Firsts: The University of Mississippi Medical Center achieved two major surgical firsts one year apart. In 1963, Dr. James D. Hardy performed the world’s first human lung transplant. He followed that up the following year with the world’s first heart transplant, when he put the heart of a chimpanzee into the body of a comatose, near-death man. The man lived for an hour with the new heart, but never regained consciousness.

Company: With no companies recognizable to me residing in Mississippi, I can point out FedEx was founded by Mississippian, Frederick W. Smith. During FedEx’s humble beginnings, Smith took the company’s final $5,000 to Las Vegas, hoping to keep the business afloat. Playing blackjack, Smith walked away with $27,000, good for another week of operating.

Events: Mississippi was the site of numerous Civil War battles, but what happened following the war may be how the state is best remembered. One year after the Civil War ended, four women decorated the graves of both Union and Confederate soldiers in Columbus’ Friendship Cemetery. The act, known as ‘where flowers healed a nation,’ was originally dubbed Decoration Day, eventually turning into the national holiday, Memorial Day.

Miscellaneous: Mississippi is one of many words used as a placeholder to count seconds (one Mississippi, two Mississippi, etc.). Nobody seems to know the origins of why Mississippi was chosen, but it is a lasting legacy of the state.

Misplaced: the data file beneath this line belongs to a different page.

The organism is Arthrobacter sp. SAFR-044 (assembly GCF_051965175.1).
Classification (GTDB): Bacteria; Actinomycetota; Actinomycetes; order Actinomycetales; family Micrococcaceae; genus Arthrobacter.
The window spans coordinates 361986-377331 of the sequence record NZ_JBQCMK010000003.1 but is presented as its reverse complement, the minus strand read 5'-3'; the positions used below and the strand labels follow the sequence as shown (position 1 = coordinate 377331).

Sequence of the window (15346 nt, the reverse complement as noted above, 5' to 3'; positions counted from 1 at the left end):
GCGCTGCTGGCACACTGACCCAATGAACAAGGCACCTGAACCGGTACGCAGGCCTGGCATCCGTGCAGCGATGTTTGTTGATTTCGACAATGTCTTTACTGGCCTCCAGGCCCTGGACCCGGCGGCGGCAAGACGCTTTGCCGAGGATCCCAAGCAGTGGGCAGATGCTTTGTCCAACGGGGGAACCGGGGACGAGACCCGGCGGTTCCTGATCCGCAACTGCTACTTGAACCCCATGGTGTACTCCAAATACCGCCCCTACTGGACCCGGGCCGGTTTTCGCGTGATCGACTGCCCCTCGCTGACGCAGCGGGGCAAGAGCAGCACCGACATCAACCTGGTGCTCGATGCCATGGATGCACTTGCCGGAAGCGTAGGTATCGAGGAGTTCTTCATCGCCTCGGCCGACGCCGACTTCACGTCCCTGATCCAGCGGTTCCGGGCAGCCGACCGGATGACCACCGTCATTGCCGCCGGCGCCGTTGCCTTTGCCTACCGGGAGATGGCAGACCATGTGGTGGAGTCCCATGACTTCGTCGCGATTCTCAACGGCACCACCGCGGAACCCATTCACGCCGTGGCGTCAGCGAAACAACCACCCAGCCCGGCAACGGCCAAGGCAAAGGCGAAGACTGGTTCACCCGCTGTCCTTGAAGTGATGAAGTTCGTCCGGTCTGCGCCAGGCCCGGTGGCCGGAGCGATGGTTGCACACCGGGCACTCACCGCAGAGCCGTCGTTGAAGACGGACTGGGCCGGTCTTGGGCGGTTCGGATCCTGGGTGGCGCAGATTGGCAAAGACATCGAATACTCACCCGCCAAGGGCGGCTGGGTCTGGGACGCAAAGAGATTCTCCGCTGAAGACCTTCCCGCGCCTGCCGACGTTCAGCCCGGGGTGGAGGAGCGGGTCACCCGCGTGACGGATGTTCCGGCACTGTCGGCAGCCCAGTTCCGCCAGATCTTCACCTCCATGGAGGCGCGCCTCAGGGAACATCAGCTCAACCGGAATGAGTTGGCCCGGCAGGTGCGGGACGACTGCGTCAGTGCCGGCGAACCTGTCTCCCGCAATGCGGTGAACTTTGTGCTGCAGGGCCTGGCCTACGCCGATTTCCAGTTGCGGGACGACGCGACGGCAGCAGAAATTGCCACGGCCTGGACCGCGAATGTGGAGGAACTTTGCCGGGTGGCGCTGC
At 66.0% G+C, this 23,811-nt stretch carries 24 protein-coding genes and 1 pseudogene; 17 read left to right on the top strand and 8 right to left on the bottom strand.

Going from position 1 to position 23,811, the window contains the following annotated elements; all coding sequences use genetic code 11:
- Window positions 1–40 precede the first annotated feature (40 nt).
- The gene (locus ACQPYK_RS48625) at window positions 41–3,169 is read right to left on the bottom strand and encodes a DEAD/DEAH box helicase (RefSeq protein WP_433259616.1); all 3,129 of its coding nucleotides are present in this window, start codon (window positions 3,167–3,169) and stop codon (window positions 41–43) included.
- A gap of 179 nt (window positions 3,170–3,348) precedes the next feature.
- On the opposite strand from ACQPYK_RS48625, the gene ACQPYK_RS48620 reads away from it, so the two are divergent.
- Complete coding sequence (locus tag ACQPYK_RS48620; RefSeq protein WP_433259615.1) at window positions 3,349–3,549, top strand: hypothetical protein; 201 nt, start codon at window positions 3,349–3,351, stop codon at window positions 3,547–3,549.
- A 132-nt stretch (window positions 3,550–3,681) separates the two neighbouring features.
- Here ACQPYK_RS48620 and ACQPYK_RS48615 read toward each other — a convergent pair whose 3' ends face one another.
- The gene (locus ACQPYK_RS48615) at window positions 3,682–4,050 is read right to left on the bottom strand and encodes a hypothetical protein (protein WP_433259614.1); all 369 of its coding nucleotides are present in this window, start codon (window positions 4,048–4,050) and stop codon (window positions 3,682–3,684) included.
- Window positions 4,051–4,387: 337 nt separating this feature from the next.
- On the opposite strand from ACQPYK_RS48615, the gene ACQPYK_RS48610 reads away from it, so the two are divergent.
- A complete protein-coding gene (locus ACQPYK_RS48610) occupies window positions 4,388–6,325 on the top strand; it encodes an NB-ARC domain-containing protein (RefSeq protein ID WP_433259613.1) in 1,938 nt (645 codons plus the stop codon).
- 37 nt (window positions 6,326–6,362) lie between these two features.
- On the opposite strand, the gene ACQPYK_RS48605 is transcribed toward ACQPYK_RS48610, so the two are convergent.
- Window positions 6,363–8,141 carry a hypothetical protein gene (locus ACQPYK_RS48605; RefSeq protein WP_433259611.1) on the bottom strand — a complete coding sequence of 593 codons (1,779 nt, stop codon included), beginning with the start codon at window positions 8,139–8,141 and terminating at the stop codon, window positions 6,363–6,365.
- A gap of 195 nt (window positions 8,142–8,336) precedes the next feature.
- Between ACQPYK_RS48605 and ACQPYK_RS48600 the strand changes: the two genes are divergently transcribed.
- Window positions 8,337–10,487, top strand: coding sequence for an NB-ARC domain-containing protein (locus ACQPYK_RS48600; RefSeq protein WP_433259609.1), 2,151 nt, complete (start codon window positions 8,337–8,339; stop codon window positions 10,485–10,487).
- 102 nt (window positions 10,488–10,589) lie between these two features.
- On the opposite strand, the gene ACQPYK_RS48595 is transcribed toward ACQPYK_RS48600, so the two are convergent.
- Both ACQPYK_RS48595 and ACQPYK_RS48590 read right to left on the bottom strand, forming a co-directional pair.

Mississippi Punch

Mississippi Punch

  • 2 oz Cognac
  • 1 oz Bourbon
  • 1 oz Dark Rum
  • Splash of Lemon Juice
  • Pinch of Sugar
  • Garnish with a Lemon Slice

This drink was created by the ‘Father of American Mixology,’ Jerry Thomas, also called “the greatest bartender in American history.” A number of variations of the cocktail exist, especially when it comes measurement differences. Thomas’ version called for a wine glass of Cognac and half glasses of both Bourbon and Rum… That would make for an impressive beverage!

Minnesota – The Bootleg

Each week, the Sip Advisor will alphabetically travel the United States, discovering the best each state has to offer in a variety of subjects. Today, Minnesota welcomes the Sip Advisor. The Land of 10,000 Lakes actually has many more, so at least they’re humble folk. Let’s see what the North Star State has going on:

Motto: “The star of the North” – Canada may have some objections to that…

Food: Hotdish is a Minnesota classic. These casseroles come in a variety of forms, but typically combine a starch, a meat, and vegetables, mixed with canned soup. A popular version uses tater tots, ground beef and cream of mushroom soup. Hotdish can even come served on a stick, with the soup used as a side dipping sauce.

Drink: Craft beer is big in Minnesota, with brewing in general having a long and storied history in the state. Companies such as Surly, Summit, and Schell’s are among the best today, with Schell’s being the second oldest family-owned brewery in the U.S., founded in 1860.

Hotdish